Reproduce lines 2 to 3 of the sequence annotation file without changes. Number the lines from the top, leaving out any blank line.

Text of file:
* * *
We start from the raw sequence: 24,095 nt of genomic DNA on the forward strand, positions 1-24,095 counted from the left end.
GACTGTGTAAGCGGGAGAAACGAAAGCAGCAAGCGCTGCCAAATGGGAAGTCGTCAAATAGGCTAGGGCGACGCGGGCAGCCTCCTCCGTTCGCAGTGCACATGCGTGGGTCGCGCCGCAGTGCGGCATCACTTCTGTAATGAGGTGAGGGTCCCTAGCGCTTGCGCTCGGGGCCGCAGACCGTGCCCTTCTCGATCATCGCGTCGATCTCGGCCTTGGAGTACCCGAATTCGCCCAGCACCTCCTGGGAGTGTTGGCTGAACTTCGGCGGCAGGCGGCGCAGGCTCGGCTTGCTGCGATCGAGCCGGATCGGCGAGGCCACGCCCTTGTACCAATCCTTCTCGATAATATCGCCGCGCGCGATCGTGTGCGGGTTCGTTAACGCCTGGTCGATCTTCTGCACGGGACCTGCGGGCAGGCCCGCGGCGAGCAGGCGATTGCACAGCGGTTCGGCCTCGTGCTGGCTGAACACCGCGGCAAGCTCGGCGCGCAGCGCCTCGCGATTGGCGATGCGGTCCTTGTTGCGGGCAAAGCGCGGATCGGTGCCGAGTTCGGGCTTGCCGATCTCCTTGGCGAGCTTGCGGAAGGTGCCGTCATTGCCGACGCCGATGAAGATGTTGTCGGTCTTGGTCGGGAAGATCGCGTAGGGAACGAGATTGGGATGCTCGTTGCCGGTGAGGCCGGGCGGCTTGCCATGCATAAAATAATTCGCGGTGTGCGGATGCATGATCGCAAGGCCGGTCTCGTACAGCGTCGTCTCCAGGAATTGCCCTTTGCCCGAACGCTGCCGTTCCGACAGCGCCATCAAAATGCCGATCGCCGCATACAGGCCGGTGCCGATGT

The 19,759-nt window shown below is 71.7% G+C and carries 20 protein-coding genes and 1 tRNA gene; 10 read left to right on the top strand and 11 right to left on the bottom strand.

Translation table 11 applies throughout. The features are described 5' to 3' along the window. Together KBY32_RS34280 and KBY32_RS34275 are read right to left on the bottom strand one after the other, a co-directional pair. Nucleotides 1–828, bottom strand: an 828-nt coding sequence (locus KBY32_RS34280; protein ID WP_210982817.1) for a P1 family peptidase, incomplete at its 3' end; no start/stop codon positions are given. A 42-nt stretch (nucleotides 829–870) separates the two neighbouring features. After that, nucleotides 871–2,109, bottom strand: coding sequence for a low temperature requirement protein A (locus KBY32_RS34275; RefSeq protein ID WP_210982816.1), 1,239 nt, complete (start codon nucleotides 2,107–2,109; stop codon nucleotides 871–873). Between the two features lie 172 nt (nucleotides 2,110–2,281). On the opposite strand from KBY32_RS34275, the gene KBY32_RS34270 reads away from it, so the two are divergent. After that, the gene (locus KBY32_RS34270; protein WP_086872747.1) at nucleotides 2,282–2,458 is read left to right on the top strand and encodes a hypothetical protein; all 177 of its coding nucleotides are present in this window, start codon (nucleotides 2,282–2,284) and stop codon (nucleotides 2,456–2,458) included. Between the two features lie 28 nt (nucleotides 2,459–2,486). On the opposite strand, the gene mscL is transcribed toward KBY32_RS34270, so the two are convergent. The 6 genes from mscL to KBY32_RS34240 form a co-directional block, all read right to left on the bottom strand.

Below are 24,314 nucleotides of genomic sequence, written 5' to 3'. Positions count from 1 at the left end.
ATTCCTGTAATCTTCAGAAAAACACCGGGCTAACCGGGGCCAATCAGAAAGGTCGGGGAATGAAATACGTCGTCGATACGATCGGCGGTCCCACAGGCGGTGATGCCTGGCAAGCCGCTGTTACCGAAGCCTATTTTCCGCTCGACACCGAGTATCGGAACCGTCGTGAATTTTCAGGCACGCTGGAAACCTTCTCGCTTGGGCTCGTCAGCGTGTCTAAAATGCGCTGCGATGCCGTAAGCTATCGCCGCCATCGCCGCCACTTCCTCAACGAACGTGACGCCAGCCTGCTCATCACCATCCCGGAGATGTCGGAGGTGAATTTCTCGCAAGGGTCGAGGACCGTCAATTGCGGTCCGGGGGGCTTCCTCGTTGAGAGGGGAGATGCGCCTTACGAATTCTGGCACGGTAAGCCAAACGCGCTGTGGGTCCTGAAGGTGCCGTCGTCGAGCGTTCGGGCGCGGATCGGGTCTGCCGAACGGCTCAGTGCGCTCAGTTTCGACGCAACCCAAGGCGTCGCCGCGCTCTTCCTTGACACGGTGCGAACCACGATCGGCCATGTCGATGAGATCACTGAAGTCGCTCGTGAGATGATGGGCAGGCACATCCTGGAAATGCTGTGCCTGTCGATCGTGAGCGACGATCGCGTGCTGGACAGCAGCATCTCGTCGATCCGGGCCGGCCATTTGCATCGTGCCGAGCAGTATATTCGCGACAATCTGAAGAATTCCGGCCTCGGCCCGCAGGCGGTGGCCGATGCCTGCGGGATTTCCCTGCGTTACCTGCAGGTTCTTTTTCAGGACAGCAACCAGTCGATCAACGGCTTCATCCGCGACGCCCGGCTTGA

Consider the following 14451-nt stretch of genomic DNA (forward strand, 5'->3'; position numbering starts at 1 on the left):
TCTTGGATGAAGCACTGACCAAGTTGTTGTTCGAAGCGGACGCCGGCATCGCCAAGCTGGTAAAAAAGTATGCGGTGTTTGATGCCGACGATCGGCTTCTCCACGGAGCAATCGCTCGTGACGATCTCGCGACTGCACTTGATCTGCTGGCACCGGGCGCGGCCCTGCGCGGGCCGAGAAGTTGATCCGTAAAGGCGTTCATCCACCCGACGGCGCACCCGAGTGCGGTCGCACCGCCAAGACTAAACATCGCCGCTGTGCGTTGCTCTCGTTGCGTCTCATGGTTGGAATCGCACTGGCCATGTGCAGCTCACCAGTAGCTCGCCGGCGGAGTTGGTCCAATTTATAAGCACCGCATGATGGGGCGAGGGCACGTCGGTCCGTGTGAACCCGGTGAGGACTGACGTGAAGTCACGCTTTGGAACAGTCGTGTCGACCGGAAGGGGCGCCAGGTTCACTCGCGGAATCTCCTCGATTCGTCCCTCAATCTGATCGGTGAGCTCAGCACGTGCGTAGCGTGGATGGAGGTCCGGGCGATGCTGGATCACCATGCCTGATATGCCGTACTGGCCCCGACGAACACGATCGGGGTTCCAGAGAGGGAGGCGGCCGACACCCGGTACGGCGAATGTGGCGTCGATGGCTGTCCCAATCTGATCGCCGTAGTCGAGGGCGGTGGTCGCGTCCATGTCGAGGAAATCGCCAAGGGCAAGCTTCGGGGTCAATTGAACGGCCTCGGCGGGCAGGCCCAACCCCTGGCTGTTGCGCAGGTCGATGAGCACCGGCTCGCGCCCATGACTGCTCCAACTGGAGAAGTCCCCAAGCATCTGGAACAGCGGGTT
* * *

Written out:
GACTGTGTAAGCGGGAGAAACGAAAGCAGCAAGCGCTGCCAAATGGGAAGTCGTCAAATAGGCTAGGGCGACGCGGGCAGCCTCCTCCGTTCGCAGTGCACATGCGTGGGTCGCGCCGCAGTGCGGCATCACTTCTGTAATGAGGTGAGGGTCCCTAGCGCTTGCGCTCGGGGCCGCAGACCGTGCCCTTCTCGATCATCGCGTCGATCTCGGCCTTGGAGTACCCGAATTCGCCCAGCACCTCCTGGGAGTGTTGGCTGAACTTCGGCGGCAGGCGGCGCAGGCTCGGCTTGCTGCGATCGAGCCGGATCGGCGAGGCCACGCCCTTGTACCAATCCTTCTCGATAATATCGCCGCGCGCGATCGTGTGCGGGTTCGTTAACGCCTGGTCGATCTTCTGCACGGGACCTGCGGGCAGGCCCGCGGCGAGCAGGCGATTGCACAGCGGTTCGGCCTCGTGCTGGCTGAACACCGCGGCAAGCTCGGCGCGCAGCGCCTCGCGATTGGCGATGCGGTCCTTGTTGCGGGCAAAGCGCGGATCGGTGCCGAGTTCGGGCTTGCCGATCTCCTTGGCGAGCTTGCGGAAGGTGCCGTCATTGCCGACGCCGATGAAGATGTTGTCGGTCTTGGTCGGGAAGATCGCGTAGGGAACGAGATTGGGATGCTCGTTGCCGGTGAGGCCGGGCGGCTTGCCATGCATAAAATAATTCGCGGTGTGCGGATGCATGATCGCAAGGCCGGTCTCGTACAGCGTCGTCTCCAGGAATTGCCCTTTGCCCGAACGCTGCCGTTCCGACAGCGCCATCAAAATGCCGATCGCCGCATACAGGCCGGTGCCGATGT

The 19,759-nt window shown below is 71.7% G+C and carries 20 protein-coding genes and 1 tRNA gene; 10 read left to right on the top strand and 11 right to left on the bottom strand.